Gila City, Arizona

From Wikipedia, the free encyclopedia
Jump to: navigation, search
Gila City, Arizona
Ghost town
Gila City, Arizona is located in Arizona
Gila City, Arizona
Gila City, Arizona
Location in the state of Arizona
Coordinates: 32°45′18″N 114°21′46″W / 32.75500°N 114.36278°W / 32.75500; -114.36278Coordinates: 32°45′18″N 114°21′46″W / 32.75500°N 114.36278°W / 32.75500; -114.36278
Country United States
State Arizona
County Yuma
Founded 1858
Abandoned 1863
Elevation[1] 233 ft (71 m)
Population (2011)
 • Total 0
Time zone MST (no DST) (UTC-7)
Post Office opened December 24, 1858
Post Office closed July 14, 1863

Gila City is a ghost town in Yuma County in the U.S. state of Arizona. The town was settled in 1858 in what was then the Arizona Territory.

History[edit]

Gila City was founded on the south bank of the Gila River, 19 miles east of the confluence of the Gila and Colorado rivers. Also known as Ligurta,[1] the town was established as a result of Arizona's first major gold rush, when Colonel Jacob Snively led a party of prospectors to a placer deposit along the Gila River in and around Monitor Gulch, which emerges from the Gila Mountains to the south. A booming gold camp, Gila City developed nearly overnight as prospectors rushed to the site. The Butterfield Overland Mail route passed through the boom town and one of its stations, Swivelers lay a mile to the east at the eastern edge of the placer deposits where a post office was established for Gila City in December 24, 1858.[2]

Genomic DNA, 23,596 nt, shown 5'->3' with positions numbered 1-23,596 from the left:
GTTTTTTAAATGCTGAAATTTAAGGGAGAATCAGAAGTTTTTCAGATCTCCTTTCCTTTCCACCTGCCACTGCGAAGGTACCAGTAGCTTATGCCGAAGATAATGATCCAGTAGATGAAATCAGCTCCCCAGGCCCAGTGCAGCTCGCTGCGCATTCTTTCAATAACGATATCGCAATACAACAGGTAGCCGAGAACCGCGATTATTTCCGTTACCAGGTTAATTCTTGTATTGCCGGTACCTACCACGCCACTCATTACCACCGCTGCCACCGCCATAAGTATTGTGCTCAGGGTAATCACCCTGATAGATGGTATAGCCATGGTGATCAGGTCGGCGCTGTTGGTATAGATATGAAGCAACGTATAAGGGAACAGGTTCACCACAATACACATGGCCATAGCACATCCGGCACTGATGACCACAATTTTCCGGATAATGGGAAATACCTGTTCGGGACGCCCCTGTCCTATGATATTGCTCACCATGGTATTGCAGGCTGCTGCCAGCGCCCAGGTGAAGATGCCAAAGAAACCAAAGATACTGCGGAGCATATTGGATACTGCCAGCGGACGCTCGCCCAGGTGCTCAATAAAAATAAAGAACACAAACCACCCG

The Gila placers were worked for eight years by thousands of miners. They worked the plateaus and canyons nearby, panning out $20 to $125 a day in gold dust, and nuggets weighing up to 22 ounces each were deposited at the Wells Fargo office in Los Angeles.

In 1859 Lieutenant Sylvester Mowry, reported about 100 men and several families working the gravels at Gila City and saw more than $20 washed from 8 shovelfuls of dirt. Some miners were paid $3 a day plus board to work lower grade deposits. Most of the gold was recovered by first drywashing, then by wetwashing the dry-panned concentrates at the Gila River.

Flooding of the Gila River in the Great Flood of 1862 destroyed the town, and the post office was discontinued on July 14, 1863, and most of the population moved on to the new gold rush at La Paz. The best of the placers continued to be worked on a reduced scale until 1865, all the known productive ground was worked over at least once since then. A few large-scale operations were later attempted over the years, but these were unsuccessful. Small-scale mining continues today.

The area of gold-bearing gravel extends from 1/4 mile east of Dome to 3 miles west of Dome, but most placer mining was centered around Monitor Gulch, 1 1/2 miles west of Dome. Most of the gold in the gravels was found at or near bedrock in gulches, but much gold was recovered from bench gravels in the area.[3]

References[edit]

External links[edit]